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Important: The information on this page is out of date. Please refer to the Prism documentation [1] on the Mozilla Developer Center.

Prism allows for some client-side web application customization. The web application bundle is allowed to hold a JavaScript file named webapp.js (called the webapp script). This file will be loaded into the Prism chrome window very much like a Firefox extension is loaded into the browser chrome window.

Prism exposes a simple HostUI object to the webapp script. The HostUI object exposes some utility functions that may be useful to the webapp script. The interface is shown below:

 * Simple host API exposed to the web application script files.
var HostUI = {
  // log a message to the error console
  void log(aMsg);

  // get a reference to the main content web browser
  browser getBrowser();

  // show a popup alert message
  void showAlert(aImage, aTitle, aMsg);

  // access the Sidebar object
  object sidebar;

var Sidebar = {
  // collapse or expand the sidebar
  boolean visible;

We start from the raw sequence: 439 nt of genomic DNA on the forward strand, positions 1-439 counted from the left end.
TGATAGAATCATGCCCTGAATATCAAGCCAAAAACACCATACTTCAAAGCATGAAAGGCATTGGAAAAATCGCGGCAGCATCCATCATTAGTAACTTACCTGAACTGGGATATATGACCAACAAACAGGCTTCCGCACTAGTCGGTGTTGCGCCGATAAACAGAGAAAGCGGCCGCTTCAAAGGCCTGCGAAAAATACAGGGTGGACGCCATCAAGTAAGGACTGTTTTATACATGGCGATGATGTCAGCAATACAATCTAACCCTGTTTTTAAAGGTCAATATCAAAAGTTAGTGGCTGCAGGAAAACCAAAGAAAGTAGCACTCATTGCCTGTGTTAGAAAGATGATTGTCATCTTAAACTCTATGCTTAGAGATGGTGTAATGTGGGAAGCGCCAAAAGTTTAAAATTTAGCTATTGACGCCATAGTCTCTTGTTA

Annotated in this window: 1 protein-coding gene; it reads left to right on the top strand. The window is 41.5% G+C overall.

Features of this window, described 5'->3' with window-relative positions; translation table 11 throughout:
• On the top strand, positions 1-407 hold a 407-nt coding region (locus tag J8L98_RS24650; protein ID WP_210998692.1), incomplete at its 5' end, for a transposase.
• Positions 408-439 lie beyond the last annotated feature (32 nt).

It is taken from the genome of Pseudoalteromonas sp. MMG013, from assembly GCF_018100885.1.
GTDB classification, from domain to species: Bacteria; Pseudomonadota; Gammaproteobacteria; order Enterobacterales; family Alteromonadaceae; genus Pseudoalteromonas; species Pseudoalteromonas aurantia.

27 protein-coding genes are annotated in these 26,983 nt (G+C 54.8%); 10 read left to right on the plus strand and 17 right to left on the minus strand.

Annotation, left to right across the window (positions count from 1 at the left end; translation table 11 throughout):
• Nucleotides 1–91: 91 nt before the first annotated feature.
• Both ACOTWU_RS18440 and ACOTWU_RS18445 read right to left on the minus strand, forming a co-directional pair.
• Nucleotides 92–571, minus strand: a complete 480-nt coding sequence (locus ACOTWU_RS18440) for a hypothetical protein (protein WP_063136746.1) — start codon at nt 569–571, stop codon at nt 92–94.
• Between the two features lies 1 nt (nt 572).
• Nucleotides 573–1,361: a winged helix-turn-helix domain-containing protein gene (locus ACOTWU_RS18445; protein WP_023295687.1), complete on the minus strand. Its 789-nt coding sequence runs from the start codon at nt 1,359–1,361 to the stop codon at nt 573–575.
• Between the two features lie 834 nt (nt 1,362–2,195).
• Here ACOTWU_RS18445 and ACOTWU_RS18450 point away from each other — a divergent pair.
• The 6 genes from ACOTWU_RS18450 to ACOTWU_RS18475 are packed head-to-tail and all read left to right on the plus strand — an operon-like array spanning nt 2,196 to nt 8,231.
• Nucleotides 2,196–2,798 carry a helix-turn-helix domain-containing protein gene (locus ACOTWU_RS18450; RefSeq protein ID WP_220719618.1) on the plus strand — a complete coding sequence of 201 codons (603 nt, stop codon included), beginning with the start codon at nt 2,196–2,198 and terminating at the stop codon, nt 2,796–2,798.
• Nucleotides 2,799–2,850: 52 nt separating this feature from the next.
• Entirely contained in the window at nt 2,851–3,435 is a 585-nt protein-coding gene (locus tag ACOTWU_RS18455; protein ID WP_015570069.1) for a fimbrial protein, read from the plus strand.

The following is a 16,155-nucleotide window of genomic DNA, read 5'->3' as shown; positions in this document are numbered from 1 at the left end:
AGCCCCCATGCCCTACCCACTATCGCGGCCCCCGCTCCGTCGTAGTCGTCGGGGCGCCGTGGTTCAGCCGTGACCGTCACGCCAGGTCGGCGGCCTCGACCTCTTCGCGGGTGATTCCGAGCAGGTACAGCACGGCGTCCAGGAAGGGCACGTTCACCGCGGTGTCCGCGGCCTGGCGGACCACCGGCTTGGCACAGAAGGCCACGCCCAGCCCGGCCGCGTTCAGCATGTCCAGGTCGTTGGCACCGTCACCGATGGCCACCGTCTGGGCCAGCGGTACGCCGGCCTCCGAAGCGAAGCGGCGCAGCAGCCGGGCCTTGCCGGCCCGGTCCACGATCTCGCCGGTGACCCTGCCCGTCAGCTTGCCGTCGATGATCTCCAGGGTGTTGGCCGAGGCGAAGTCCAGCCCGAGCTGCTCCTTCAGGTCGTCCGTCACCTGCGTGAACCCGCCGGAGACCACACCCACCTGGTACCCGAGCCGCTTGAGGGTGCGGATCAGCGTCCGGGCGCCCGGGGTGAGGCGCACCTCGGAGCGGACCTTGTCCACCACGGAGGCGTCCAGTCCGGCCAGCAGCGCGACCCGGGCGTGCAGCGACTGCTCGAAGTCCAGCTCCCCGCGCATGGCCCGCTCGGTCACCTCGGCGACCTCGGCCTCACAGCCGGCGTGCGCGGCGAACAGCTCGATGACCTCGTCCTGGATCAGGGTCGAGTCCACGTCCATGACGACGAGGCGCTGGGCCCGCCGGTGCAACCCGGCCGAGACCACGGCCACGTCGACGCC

// sets the web content of the sidebar
  void add(aTitle, aURI);

HostUI methods

The methods exposed by the HostUI object allow interaction with the Prism runtime environment.

void log(aMsg);
Logs a message to the Prism error console.
browser getBrowser();
Returns a reference to the XUL Browser object which displays the Prism documents
showAlert(aImage, aTitle, aMsg);
showAlert provides a thin wrapper around the nsIAlertsService.showAlertNotification XPCOM method.
A URL to the image which should be displayed in the notification
The string to be used as the title for the alert
The text of the message to be displayed in the alert

There are also hooks that are called when Prism has loaded and when it is about to exit. You can declare these functions in the webapp script:

function startup() {
  // called during startup

function shutdown() {
  // called during shutdown

Currently, the webapp script also has access to full XPCOM functionality, just like a Firefox extension. This level of functionality is commonly called chrome-level privileges. It means that the script has a higher level of privilege than scripts in the web content and has access to the file system, clipboard and other parts of the native OS.

In the future, the webapp script may have lower privileges. We are looking into the security aspects of the higher privilege level.

Accessing HostUI methods

This object can be accessed via 'host' alias from webapp.js:

function startup() {